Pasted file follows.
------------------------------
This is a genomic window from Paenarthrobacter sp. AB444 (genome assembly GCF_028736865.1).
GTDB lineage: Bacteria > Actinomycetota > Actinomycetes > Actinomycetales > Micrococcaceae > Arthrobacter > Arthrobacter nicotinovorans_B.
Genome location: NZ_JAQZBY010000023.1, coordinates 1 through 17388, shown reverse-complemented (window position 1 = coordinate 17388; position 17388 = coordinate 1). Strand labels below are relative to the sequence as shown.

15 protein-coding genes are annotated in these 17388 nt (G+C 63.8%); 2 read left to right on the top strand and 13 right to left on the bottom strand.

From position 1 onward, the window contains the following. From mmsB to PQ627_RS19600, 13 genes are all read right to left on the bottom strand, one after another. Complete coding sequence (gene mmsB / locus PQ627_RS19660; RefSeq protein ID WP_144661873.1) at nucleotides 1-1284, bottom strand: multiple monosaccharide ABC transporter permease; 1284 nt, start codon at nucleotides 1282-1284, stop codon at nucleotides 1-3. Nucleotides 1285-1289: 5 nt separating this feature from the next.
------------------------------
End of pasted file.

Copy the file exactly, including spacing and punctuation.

This is a genomic window from Paenarthrobacter sp. AB444 (genome assembly GCF_028736865.1).
GTDB lineage: Bacteria > Actinomycetota > Actinomycetes > Actinomycetales > Micrococcaceae > Arthrobacter > Arthrobacter nicotinovorans_B.
Genome location: NZ_JAQZBY010000023.1, coordinates 1 through 17388, shown reverse-complemented (window position 1 = coordinate 17388; position 17388 = coordinate 1). Strand labels below are relative to the sequence as shown.

15 protein-coding genes are annotated in these 17388 nt (G+C 63.8%); 2 read left to right on the top strand and 13 right to left on the bottom strand.

From position 1 onward, the window contains the following. From mmsB to PQ627_RS19600, 13 genes are all read right to left on the bottom strand, one after another. Complete coding sequence (gene mmsB / locus PQ627_RS19660; RefSeq protein ID WP_144661873.1) at nucleotides 1-1284, bottom strand: multiple monosaccharide ABC transporter permease; 1284 nt, start codon at nucleotides 1282-1284, stop codon at nucleotides 1-3. Nucleotides 1285-1289: 5 nt separating this feature from the next.